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Price Moves Often Don’t Make Sense, Here’s Why

Price Moves Often Don't Make Sense, Here's Why
Stockscores Foundation for the week ending December 12, 2023

In this week's issue:

In This Week’s Issue:

  • Market Outlook – Are Market Expectations Going Too Far?
  • This Week’s Market Minutes video – How Can Every Stock Trade Have the Same Risk
  • Trader Training – Price Moves Often Don’t Make Sense, Here’s Why
  • Strategy – Stocks to Watch for Swing Trades


Market Outlook – Are Market Expectations Going Too Far?

The US Bond market has made strong gains over the past month, bringing interest rates down. This short term enthusiasm among bond buyers may be setting the market up for some short term failure as expectations are now quite high going into Wednesday’s meeting of the FOMC. While few expect the US Fed to lower interest rates, they are looking for signs that lower rates will come in 2024.

We may see a pullback in the stock market on the heels of the decision by the US Fed. Stocks have made good gains over the past 6 weeks and investors may take some short term profits.

My longer term outlook remains Bullish on stocks but don’t  be surprised if there is a pullback this week.


This Week’s Market Minutes video – How Can Every Stock Trade Have the Same Risk?

Many traders think some stocks are riskier than others. However, you can make every stock trade have the same risk using a simple technique. I discuss this week’s outlook for stocks, gold, oil, currencies, and interest rates. This week’s stock trade of the week on VTGN.

Click here to watch this week’s video


Trader Education – Price Moves Often Don’t Make Sense, Here’s Why

For as long as I have been a stock trader, there have been “head scratching” moments when the market did something that made little sense. Stocks that go up on bad news or down on good news happens often. Understanding a few simple lessons that I have learned the hard way will help to explain why.


The Market Does Not Care Much About the Past

The stock market predicts, it does not react. Investors consider all available information to predict the future earnings of companies. It is like a giant polling tool, taking in the opinions of millions of investors to determine what stocks are worth.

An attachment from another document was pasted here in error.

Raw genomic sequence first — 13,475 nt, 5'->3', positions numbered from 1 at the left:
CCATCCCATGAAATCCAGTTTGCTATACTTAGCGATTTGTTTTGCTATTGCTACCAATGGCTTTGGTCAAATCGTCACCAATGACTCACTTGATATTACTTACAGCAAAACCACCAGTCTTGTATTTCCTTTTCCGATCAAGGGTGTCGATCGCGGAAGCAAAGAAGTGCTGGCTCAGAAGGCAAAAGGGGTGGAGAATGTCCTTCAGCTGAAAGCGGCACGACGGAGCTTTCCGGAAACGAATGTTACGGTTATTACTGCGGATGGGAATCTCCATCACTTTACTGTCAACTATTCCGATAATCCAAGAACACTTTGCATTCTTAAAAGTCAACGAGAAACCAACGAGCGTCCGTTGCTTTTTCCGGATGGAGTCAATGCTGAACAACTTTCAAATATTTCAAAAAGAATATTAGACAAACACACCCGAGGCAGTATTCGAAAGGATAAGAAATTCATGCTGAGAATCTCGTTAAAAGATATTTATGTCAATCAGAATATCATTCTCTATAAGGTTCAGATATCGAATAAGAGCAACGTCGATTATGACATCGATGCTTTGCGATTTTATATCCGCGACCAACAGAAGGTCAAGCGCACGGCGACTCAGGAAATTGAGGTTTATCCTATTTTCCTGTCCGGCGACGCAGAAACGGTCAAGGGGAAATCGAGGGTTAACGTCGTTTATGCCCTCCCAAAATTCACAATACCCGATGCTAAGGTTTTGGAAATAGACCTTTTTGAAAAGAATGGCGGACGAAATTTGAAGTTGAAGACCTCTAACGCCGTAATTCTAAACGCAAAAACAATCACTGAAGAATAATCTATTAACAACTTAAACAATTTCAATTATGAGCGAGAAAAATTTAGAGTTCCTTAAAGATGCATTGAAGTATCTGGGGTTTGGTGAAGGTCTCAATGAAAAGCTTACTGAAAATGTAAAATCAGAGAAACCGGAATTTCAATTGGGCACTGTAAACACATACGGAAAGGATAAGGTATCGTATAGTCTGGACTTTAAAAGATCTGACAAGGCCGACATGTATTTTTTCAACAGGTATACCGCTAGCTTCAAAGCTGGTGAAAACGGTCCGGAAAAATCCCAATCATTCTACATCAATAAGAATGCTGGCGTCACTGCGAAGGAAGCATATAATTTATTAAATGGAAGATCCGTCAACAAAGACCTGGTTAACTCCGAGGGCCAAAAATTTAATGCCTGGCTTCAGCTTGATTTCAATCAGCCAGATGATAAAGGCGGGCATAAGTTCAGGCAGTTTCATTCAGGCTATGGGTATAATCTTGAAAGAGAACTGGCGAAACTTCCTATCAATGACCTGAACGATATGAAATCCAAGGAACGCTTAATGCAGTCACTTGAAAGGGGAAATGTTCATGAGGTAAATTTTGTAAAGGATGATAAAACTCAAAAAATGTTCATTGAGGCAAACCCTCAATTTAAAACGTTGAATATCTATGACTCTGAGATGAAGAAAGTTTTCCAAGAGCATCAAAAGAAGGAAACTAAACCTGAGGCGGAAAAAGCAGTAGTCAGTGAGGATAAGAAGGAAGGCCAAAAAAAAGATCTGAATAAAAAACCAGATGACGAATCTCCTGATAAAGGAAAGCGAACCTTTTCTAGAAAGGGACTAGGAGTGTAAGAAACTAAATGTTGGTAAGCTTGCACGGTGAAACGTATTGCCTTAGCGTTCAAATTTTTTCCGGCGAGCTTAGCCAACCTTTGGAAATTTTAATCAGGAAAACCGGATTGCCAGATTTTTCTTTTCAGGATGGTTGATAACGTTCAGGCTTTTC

So, when a company announces something positive, and the stock goes down, it is not because investors are irrational. This happens because the market already predicted the positive news before it came out. Often, stocks go up before the news as some investors, with better access to information, anticipate what the news will be.

For example, it was announced Friday that Macy’s received a buyout offer of about $21 a share. That brought a nice jump in the price  of about $17.50 on Thursday but a quick look at the chart shows that M was trading at $11 just a few weeks ago. The market anticipated this deal before it was announced.

If you bought M on the good news, you are currently sitting with a loss as the stock is down today. Yes, there is still the potential for the stock to go higher if a better offer is announced but waiting for the official news for such an announcement will be too late.


How People Judge Information Depends on their Mood

The value that the market gives to information will depend on whether investors are feeling optimistic or pessimistic. Their mood is mostly influenced by the direction of the market.

This is why I always encourage investors to look at the chart of the market and the stock that they are considering. Are there rising bottoms on the chart or falling tops. Rising bottoms mean investors are optimistic and falling tops are a sign of pessimism. Buying pessimism is like trying to catch a falling knife.

If the stock is trending up and the company announces news, it is more likely that the market will judge the news favorably. At least until expectations are much higher than what the news justifies.


Parabolic Trends Are Bubbles Waiting to Burst

Investors buying on positive news and general optimism has a limit. Stocks in up trends can continue higher for some time, carried by the positive momentum. However, when the trend gets steeper and price runs up and away from the trend line, there is an increased chance that the stock, or market, will have a downward price correction.

This is because expectations get very high and a broad range of investors have bought the stock. Eventually, there are just not many more buyers to take ownership and the stock can quickly collapse, even when the story remains positive. Hold linear upward trends but get ready to exit when the trend goes parabolic.

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I like to monitor stocks that surprise the market with strength and strong volume for pullbacks. These stocks attract a crowd of investors because of some positive rumors or news, then they settle down. When they come alive the second time, they are often worth considering for swing trades.

Here are three stocks that today showed abnormal price and volume action and are worth watching for swing trades. Monitor these stocks on the 15 minute chart for a break of a pullback sometime in the next two weeks.


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This is not an investment advisory, and should not be used to make investment decisions. Information in Stockscores Foundation is often opinionated and should be considered for information purposes only. No stock exchange anywhere has approved or disapproved of the information contained herein. There is no express or implied solicitation to buy or sell securities. The writers and editors of this newsletter may have positions in the stocks discussed above and may trade in the stocks mentioned. Don't consider buying or selling any stock without conducting your own due diligence.

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